15 easy tricks to make Thanksgiving cooking less stressful

15 easy tricks to make Thanksgiving cooking less stressful
A Thanksgiving turkey USDA/Flickr
A Thanksgiving turkey USDA/Flickr

With every passing second, you have less time to prepare Thanksgiving dinner. Whether you’re hosting a group of 30 or three, there are always new tricks to master the biggest food holiday of the year. From quick food prep to staying organized, here are some easy ways to make a feast even better than last year’s.

Food hacks

Transform a store-bought pie into something seemingly homemade.

Chef Elizabeth Heiskell, aka the Debutante Farmer, has a brilliant method for cutting corners when it comes to Thanksgiving dessert. “Take a plain and boring store-bought pumpkin pie, and using a biscuit cutter, cut out individual pumpkin pies,” she told Today. “Top with bourbon whipped cream for an adorable twist on a traditional recipe.”

Make “no-peel” mashed potatoes.

If the act of peeling a dozen russets sounds exhausting, you could always just make mashed potatoes out of frozen french fries as shown in the video above. Who’s to judge?

Bag your ice cream.

Place open pints of ice cream in a plastic bag before returning them to the freezer. This tried-and-true method will keep ice cream soft and prevent freezer burn — not to mention take the stress out of waiting for ice cream to soften before serving your dessert a la mode.

Freeze herbs for later.

It’s rare to use an entire bundle of fresh herbs in a recipe. Rather than let the leftovers go to waste, place chopped herbs in an ice cube tray and pour a bit of oil or melted butter into every cube. According to the Kitchn, this method will prevent the herbs from browning or suffering freezer burn.

Once frozen, you can store the herbaceous ice cubes in plastic bags in the freezer and use when the urge strikes. The Kitchn recommends using firmer herbs like rosemary, sage and oregano and labeling the bags so you know what kind of green the cubes contain. This isn’t necessarily an immediate time-saver, but your future self will thank you.

Hold on to your lemons.

When life gives you lemons, squeeze them and then use the rest of the citrus to make everything smell better. Rather than tossing a squeezed lemon half, use the remaining juices to help sanitize cutting boards and hands. The fruit works wonders in cutting through not-so-pleasant odors.

Keep some dental floss handy.

Save your cookies’ bottoms with dental floss.
Save your cookies’ bottoms with dental floss. truTV/YouTube

Dental floss doesn’t just belong in the bathroom. A string of unscented floss can cut through stubborn baked-on cookies and slice through cheese and cakes with perfect symmetry.

Speed-thaw your turkey.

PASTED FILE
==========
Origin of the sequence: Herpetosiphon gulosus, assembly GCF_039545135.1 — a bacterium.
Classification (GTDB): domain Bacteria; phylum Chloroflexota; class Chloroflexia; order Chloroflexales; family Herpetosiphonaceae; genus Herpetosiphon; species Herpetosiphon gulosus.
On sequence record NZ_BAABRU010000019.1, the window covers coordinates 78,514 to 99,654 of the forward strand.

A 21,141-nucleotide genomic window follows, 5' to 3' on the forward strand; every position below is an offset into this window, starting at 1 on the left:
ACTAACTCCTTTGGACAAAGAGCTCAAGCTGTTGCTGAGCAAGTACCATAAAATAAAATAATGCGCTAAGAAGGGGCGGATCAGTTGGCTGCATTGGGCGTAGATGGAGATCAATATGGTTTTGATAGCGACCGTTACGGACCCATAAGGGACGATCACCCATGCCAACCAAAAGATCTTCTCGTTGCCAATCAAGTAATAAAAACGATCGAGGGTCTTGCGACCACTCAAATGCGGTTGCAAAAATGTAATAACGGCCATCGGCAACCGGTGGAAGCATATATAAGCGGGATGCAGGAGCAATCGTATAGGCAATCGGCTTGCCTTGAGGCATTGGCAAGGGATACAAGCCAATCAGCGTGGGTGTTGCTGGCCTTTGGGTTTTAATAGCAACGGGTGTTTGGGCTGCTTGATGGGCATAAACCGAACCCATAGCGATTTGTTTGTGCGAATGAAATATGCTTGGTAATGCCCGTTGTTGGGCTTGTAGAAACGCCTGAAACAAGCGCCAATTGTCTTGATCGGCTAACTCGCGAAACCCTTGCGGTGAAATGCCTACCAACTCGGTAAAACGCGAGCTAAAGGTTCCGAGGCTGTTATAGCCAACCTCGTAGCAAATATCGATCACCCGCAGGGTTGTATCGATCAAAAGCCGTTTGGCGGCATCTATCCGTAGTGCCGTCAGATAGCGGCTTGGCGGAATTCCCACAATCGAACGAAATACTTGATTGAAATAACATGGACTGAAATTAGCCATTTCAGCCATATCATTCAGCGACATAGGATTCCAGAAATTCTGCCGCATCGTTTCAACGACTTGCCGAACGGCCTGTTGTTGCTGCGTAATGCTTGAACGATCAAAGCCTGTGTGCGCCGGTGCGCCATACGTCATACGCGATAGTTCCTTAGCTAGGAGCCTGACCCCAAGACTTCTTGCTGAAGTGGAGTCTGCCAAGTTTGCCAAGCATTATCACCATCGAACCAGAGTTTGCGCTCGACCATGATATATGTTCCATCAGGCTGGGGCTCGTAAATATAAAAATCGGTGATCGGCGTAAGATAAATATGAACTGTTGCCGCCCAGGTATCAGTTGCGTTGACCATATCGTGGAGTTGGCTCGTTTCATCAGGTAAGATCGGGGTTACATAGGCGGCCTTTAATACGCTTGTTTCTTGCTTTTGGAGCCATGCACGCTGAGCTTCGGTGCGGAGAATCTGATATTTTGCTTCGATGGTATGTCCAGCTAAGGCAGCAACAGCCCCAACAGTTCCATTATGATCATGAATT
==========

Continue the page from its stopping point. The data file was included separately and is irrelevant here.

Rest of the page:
We don’t have time to ask why you forgot to thaw the bird. Here are five methods that can help you get that bird cooking faster than you thought possible.

Pick up the phone.

If you’re having a full-blown Thanksgiving cooking dilemma, you can always call Butterball’s Turkey-Talk line to ensure you’re making the right move. A calming presence on the other end of the line will help quell your stress.

Get organized

Go vertical.

Whether you present Thanksgiving dinner on the dining room table or opt for buffet-style, cake stands can add a fancy touch. Setting your dishes on cake stands means you’ll have extra room on the table for food or some autumnal decor.

Hang your recipes.

Those dingy plastic clothing hangers serve a whole new purpose in the kitchen.
Those dingy plastic clothing hangers serve a whole new purpose in the kitchen. SnapGuide

If you’re working from a paper recipe, it’s in your best interests to get it out of the madness of your cooking space. This idea from SnapGuide keeps instructions in place and reduces the risk of a oil-splattered recipe card.

Bring out the ironing board.

This trick earned Food52’s “gold medal kitchen hack” title in 2012. Set up a sturdy ironing board in the kitchen and use it to host the many sides you thought you didn’t have any room for.

Find a new use for your old cutting boards.

Still need more space? Place cutting boards atop open drawers and there you have it — a platform for casserole dishes.

Make new traditions

Go the Trader Joe’s route.

Turkey and stuffing en croute
Turkey and stuffing en croute Trader Joe’s

Forget dirtying multiple baking pans and fretting over various oven times and make one, big hunk of Thanksgiving-ness. The turkey and stuffing en croute from Trader Joe’s includes turkey, cornbread stuffing, gravy and cranberry sauce — the four Thanksgiving essentials. The 40-ounce masterpiece costs just $12.99 and can be cooked in about an hour. All that’s left to care for is the booze and dessert.

Try a new, more comfortable look.

Stove Top’s Thanksgiving Dinner Pants
Stove Top’s Thanksgiving Dinner Pants Stove Top

In years past, perhaps you dressed in your finest threads to honor thy turkey, only to unbutton or unzip halfway your meal to make room for more eating. Forgo your traditional look in 2017 for Stove Top’s Thanksgiving Dinner Pants, designed with a stretchy waistband (think maternity jeans) intended to provide comfort all the way through your post-dessert food coma. The pants, which retail for $19.98, are currently sold out, according to Stove Top’s website, but there’s no reason you can’t imitate the gimmicky look with something from the maternity aisle.

Consume classic Thanksgiving fare in ice cream form.

For $65, you can purchase five pints of Thanksgiving-flavored ice creams from Salt and Straw. Flavors include salted caramel Thanksgiving turkey (complete with real chunks of turkey), sweet potato casserole with maple pecans, buttered mashed potatoes and gravy, apple cranberry stuffing and spiced goat cheese and pumpkin pie. You and your guests will only need spoons to sample every classic Thanksgiving flavor — and no one will have to save room for dessert.